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OPLIN 4Cast #793: Facial recognition might be more well-known, but the problems only increase

Posted in facial recognition

When the IRS announced that it would start using facial recognition, my first thought was that webcams on public computers were about to become a thing in a hurry. My second thought became more of a thought quagmire, as I struggled to absorb all of the privacy implications for library patrons that would bring. Thankfully, the IRS scrapped that plan (under pressure, of course). Despite the fact that it can be wildly inaccurate and can breach privacy in significant ways, facial recognition tech isn’t going away and it’s very much in use.

“This is one of many important wins to come, and I think everyone really has to ask, ‘What kind of society do we want to live in? Do we want the face to be the final frontier of privacy?'”–Joy Buolamwini, founder and executive director of Algorithmic Justice League

  • The Hidden Role of Facial Recognition Tech in Many Arrests [Wired] “Across most of the US, neither police nor prosecutors are required to disclose when facial recognition is used to identify a criminal suspect. Defense attorneys say that puts them at a disadvantage: They can’t challenge potential problems with facial recognition technology if they don’t know it was used.”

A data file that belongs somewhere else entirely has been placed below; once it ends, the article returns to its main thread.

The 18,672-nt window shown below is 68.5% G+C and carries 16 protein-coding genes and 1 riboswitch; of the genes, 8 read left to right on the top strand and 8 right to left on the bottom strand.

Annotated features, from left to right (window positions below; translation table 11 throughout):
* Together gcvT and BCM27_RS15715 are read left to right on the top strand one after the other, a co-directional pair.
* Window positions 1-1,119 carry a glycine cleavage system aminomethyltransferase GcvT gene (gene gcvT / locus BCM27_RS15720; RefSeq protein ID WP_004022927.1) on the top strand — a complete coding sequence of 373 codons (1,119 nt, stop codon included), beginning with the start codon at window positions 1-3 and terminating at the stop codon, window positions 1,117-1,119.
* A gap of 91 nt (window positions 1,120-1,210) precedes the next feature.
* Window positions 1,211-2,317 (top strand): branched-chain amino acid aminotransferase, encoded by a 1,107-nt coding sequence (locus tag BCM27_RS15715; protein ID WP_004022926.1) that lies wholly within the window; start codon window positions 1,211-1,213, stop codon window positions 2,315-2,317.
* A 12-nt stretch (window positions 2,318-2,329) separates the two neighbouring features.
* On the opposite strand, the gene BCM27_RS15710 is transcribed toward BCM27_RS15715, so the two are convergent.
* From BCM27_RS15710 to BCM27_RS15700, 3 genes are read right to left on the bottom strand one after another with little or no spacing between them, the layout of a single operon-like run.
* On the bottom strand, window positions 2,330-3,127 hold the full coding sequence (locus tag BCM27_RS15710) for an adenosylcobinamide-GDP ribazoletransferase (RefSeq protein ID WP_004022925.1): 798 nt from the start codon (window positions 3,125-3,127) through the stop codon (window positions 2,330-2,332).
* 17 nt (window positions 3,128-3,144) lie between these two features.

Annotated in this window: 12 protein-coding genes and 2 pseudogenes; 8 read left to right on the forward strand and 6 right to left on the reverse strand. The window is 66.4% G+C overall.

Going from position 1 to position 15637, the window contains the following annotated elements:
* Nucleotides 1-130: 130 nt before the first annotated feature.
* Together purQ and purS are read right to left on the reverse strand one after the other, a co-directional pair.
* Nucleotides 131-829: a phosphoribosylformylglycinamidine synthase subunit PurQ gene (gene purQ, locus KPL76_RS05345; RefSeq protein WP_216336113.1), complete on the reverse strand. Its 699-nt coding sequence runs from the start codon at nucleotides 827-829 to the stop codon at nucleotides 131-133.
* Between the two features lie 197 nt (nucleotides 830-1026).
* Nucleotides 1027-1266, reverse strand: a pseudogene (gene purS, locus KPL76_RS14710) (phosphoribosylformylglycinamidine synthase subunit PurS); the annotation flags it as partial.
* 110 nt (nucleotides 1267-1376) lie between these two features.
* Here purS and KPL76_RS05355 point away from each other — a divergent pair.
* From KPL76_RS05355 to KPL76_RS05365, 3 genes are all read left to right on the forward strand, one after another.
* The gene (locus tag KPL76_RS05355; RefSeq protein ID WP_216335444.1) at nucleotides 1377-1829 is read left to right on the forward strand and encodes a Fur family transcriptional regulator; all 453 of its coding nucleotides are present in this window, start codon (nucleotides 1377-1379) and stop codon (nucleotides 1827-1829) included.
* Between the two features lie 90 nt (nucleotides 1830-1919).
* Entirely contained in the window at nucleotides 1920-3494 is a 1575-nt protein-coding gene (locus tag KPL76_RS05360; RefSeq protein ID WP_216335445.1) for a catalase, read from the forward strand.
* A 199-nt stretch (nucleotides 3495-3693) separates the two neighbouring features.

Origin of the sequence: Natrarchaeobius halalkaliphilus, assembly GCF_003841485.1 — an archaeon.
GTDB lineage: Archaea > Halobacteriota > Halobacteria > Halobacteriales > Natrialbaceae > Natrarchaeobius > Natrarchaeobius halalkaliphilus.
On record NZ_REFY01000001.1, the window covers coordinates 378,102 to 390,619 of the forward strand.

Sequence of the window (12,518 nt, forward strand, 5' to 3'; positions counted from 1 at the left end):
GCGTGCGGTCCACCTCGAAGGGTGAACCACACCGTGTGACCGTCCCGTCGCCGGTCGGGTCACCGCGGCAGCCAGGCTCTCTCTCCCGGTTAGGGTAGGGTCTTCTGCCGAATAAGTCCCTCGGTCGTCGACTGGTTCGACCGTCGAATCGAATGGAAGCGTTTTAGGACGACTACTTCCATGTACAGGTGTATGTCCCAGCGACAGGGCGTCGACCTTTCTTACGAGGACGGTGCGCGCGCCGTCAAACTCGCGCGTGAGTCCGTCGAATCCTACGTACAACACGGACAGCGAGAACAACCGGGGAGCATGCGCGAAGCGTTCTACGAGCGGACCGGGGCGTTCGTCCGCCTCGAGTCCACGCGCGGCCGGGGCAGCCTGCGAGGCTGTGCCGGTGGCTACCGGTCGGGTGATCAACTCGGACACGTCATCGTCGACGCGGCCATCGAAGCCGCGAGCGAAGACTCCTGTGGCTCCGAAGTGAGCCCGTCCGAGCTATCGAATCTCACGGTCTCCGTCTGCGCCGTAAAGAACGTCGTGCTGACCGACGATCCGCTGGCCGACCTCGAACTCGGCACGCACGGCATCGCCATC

• Activists pushed the IRS to drop facial recognition. They won, but they’re not done yet [CNN] “In the wake of the IRS’s decision, some government agencies are rethinking their need for facial-recognition technology. The United States Patent and Trademark Office told CNN Business it’s continuing to re-evaluate a plan that, as of April 9, is set to require anyone who wants to file for a trademark to first verify their identity with or with a paper form through the mail.”
  • Secret facial recognition: Texas wants to sue Meta into bankruptcy [The Rio Times] ” Texas is suing Meta for thousands of billions of dollars, alleging that Meta violated Texas law by billions of dollars with automatic facial recognition. The allegations are against Facebook, which has automatically biometrically screened uploaded photos for over a decade, and Instagram.”
  • How Wrongful Arrests Based on AI Derailed 3 Men’s Lives [Wired] “The policy includes requirements for random audits and annual reports reviewing use of the technology. A coalition of civil rights and community groups, including the Arab-American Civil Rights League and the ACLU of Michigan, opposed the new policy due to concerns that the tech will disproportionately impact immigrants and communities of color.”

From the Ohio Web Library: